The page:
No. 10: The Geography of Power at Downing Street

Autor Jack Brown
en Limba Engleză Paperback – 27 feb 2021
Fronted by one of the world’s most iconic doors, 10 Downing Street is the home and office of the British Prime Minister and the heart of British politics. Steeped in both political and architectural history, this famed address was originally designed in the late seventeenth century as little more than a place of residence, with no foresight of the political significance the location would come to hold. As its role evolved, 10 Downing Street, now known simply as ‘Number 10,’ has required constant adaptation in order to accommodate the changing requirements of the premiership. 
Written by Number 10’s first ever ‘Researcher in Residence,’ with unprecedented access to people and papers, No. 10: The Geography of Power at Downing Street sheds new light on unexplored aspects of Prime Ministers’ lives. Jack Brown tells the story of the intimately entwined relationships between the house and its post-war residents, telling how each occupant’s use and modification of the building reveals their own values and approaches to the office of Prime Minister. The book reveals how and why Prime Ministers have stamped their personalities and philosophies upon Number 10 and how the building has directly affected the ability of some Prime Ministers to perform the role. Both fascinating and extremely revealing, No. 10 offers an intimate account of British political power and the building at its core. It is essential reading for anyone interested in the nature and history of British politics.  
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ISBN-13: 9781913368036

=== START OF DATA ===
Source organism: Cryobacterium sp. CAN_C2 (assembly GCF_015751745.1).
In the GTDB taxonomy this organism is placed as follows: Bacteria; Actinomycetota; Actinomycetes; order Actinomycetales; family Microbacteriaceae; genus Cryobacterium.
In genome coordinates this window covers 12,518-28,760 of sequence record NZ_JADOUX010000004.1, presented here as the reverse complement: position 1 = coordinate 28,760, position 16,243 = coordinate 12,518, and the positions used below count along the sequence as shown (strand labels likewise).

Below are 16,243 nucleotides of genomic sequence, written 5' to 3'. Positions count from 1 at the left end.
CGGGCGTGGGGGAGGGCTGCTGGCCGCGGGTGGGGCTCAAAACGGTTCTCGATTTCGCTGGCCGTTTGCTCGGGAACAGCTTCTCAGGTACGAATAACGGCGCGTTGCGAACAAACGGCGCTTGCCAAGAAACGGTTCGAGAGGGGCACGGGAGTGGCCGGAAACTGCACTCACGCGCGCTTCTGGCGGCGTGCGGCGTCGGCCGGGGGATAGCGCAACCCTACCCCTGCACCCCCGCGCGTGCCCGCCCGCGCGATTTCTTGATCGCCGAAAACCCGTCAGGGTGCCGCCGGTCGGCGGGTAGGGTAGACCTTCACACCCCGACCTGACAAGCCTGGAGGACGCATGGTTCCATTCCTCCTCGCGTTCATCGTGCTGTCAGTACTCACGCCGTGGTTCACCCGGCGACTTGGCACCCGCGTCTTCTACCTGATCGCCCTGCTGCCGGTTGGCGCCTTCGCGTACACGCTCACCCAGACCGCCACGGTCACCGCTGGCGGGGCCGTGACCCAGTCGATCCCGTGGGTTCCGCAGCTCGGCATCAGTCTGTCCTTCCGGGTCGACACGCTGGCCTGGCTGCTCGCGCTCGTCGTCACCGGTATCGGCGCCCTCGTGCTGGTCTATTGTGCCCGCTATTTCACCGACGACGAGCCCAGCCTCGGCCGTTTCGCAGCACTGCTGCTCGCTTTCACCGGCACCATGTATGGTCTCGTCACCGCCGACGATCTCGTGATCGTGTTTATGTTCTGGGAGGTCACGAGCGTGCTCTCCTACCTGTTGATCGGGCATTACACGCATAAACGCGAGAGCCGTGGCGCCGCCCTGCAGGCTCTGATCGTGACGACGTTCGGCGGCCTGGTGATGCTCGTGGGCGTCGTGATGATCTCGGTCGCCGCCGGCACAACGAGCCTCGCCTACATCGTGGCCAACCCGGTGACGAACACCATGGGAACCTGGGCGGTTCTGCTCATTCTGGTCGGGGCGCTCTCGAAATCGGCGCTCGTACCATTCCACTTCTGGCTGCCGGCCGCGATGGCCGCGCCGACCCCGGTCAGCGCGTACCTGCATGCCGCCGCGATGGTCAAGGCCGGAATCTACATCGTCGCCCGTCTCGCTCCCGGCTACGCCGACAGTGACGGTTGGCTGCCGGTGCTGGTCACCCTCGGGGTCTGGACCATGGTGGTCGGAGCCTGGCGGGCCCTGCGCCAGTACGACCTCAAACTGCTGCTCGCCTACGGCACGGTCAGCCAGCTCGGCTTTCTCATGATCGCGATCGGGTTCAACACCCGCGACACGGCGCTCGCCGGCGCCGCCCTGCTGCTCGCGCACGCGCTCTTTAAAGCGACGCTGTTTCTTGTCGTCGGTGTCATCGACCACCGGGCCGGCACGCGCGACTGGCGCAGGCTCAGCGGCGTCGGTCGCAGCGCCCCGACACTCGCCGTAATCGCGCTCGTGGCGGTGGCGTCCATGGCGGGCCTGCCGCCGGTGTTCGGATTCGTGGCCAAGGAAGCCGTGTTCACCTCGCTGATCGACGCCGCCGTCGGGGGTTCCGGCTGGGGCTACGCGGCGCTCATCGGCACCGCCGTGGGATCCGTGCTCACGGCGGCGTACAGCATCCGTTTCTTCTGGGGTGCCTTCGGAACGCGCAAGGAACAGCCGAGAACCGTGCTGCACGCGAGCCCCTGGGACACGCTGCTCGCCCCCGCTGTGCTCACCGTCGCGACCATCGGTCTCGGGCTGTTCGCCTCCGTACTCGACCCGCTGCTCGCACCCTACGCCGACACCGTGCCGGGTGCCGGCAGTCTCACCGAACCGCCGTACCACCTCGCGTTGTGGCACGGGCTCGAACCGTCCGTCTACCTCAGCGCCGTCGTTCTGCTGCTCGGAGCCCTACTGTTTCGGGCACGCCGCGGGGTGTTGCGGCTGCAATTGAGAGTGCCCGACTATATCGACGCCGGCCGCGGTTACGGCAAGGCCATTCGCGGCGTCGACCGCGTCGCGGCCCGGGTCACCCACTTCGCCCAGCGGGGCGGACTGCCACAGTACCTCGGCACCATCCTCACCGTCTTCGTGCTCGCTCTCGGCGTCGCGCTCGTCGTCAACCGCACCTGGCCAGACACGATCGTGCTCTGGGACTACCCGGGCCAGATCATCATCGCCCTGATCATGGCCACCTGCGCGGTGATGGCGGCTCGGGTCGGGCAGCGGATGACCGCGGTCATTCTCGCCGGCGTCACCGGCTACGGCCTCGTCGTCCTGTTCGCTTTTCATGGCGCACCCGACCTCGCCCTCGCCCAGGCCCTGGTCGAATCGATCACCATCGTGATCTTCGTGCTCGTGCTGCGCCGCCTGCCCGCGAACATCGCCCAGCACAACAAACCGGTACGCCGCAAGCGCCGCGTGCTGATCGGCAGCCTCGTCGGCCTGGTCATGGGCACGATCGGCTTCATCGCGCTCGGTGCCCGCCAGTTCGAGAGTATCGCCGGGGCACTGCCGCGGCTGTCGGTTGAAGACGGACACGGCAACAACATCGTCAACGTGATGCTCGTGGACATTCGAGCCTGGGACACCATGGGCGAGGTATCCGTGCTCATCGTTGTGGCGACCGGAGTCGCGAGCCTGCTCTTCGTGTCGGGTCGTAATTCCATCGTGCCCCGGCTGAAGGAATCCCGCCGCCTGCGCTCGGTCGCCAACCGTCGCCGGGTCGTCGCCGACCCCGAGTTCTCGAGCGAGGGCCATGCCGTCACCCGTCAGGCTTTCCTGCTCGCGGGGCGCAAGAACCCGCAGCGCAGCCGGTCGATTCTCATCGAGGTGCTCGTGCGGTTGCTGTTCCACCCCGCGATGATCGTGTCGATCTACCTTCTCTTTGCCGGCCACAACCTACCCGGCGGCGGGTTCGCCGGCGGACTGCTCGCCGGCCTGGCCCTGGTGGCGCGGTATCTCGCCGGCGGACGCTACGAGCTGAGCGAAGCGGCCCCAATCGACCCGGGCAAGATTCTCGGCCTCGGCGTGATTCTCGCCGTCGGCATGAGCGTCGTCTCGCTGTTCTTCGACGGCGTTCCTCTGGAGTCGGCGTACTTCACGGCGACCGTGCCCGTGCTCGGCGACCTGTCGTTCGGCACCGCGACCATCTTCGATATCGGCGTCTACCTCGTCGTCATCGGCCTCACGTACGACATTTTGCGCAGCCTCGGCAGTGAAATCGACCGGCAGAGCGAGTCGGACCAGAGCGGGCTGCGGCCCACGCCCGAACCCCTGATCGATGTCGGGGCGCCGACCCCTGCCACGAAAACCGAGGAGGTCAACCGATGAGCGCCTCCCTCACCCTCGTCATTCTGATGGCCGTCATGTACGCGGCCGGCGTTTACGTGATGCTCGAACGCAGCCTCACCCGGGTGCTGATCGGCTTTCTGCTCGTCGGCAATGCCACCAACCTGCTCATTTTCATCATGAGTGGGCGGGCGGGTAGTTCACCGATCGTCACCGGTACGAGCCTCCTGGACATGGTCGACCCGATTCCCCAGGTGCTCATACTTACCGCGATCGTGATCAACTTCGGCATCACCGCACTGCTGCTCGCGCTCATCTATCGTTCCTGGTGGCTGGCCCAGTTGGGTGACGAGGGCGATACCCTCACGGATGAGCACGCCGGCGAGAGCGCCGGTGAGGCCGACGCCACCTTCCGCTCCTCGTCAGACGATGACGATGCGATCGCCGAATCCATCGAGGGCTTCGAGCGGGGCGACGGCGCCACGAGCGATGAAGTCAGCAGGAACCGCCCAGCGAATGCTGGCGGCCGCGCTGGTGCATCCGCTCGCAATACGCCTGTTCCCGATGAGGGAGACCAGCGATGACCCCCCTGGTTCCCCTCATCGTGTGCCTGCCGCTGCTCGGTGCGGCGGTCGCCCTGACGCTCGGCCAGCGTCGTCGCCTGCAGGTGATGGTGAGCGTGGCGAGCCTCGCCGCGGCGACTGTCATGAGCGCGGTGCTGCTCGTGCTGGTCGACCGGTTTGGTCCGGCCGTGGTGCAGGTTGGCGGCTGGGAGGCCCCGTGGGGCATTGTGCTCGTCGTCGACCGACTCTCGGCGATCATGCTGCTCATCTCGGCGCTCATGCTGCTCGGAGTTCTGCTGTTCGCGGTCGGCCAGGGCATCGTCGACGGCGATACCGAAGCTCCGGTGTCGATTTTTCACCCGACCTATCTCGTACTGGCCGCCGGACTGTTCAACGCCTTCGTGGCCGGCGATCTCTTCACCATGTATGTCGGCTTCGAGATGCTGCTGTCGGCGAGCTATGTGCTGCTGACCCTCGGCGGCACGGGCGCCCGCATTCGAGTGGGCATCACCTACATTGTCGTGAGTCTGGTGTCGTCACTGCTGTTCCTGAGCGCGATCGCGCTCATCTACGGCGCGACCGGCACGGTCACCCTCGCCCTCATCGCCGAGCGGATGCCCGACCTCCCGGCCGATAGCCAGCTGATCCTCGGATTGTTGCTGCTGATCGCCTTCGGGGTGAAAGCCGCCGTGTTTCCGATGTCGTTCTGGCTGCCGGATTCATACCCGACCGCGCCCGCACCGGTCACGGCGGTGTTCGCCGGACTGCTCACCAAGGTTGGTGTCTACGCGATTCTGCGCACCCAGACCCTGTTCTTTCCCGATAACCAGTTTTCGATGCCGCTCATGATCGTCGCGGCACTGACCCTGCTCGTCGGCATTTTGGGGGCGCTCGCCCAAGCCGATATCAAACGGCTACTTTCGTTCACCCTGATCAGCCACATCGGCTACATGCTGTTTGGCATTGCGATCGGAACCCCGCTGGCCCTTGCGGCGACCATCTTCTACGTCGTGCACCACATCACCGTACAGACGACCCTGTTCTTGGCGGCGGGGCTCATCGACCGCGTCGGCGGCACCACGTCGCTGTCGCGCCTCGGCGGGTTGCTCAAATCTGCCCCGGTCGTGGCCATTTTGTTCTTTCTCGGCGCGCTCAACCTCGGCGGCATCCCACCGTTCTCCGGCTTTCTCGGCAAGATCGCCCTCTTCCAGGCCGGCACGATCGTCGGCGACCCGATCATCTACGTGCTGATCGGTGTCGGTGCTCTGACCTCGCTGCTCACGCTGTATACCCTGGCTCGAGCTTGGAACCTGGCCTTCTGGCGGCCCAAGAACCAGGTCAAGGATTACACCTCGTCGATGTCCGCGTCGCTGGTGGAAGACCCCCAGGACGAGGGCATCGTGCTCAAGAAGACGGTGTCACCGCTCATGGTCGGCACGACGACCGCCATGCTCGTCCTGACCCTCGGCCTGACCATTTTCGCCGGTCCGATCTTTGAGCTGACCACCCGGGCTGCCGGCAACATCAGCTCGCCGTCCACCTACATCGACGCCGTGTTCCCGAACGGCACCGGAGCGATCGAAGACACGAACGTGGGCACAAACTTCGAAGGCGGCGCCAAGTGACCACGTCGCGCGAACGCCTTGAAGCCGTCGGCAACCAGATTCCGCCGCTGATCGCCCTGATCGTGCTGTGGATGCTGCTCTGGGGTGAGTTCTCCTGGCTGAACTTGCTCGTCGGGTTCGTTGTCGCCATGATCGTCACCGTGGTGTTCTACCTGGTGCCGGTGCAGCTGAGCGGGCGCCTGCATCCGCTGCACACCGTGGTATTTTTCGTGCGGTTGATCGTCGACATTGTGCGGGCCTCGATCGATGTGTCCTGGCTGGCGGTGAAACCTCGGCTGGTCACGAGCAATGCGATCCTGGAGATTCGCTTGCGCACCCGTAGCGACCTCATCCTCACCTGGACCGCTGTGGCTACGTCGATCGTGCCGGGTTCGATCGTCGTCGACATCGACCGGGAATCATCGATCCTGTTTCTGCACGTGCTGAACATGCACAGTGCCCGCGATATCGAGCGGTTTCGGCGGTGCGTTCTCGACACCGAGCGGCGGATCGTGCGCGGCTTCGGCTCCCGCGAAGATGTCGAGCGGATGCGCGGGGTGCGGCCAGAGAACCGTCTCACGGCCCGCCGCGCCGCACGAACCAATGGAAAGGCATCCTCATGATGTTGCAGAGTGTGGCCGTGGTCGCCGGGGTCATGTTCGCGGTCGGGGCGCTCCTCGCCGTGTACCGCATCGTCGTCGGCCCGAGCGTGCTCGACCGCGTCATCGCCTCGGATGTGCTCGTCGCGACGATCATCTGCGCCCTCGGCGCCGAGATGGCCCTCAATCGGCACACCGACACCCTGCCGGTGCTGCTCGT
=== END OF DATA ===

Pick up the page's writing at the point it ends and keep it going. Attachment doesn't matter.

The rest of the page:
ISBN-10: 1913368033
Pagini: 400
Ilustrații: 40 halftones
Dimensiuni: 127 x 203 x 30 mm
Greutate: 0.34 kg
Colecția Haus Publishing

Notă biografică

Jack Brown is London partnerships director and lecturer in London studies at King’s College London, and senior researcher at the Centre for London.


"Brimming with illuminating accounts of the tenures of the postwar prime ministers through 1997, the book offers a comprehensive view of the history of the building, the functional roles of its different rooms, and most interestingly, the interplay between the geography of the building and the personalities of each of the prime ministers."

"Jack Brown's writing reflects his background as an academic, with some serious analysis of government and its processes. But the human element is there, too."

"In his eminently readable book No. 10: The Geography of Power at Downing Street, Jack Brown looks at how the building itself has shaped the nerve centre of British government. The author, the first ever researcher-in-residence at No. 10, turns up no sensational political revelations but he brings alive the workings of this extraordinary old house in a way others rarely do. On almost every page there are fascinating insights into the prime ministers and officials who have lived and worked there. . . . This book is full of such gems which make it a delight to read. It will also be an essential guide for all students of politics as to how No.10 really operates."

"Despite spending most of my waking hours for three years in the building, I learned a great deal I did not know about if from Jack Brown's informative and highly readable new book on this famous constant of British politics. . . . this is a carefully constructed, well researched, and insightful book, which shows how a succession of Prime Ministers and their staff have both shaped Number 10 and been shaped by it. It will be read with great interest and enjoyment by people on both sides of that famous front door."

"[No. 10] is indispensable to future studies. Not only does it offer a collection of examples and anecdotes that will add depth to any work seeking to discuss the role of British Prime Ministers, but Brown has also instigated a new line of investigation that ought to be taken further, hopefully by encouraging others to start incorporating No. 10 more deliberately in studies on British politics."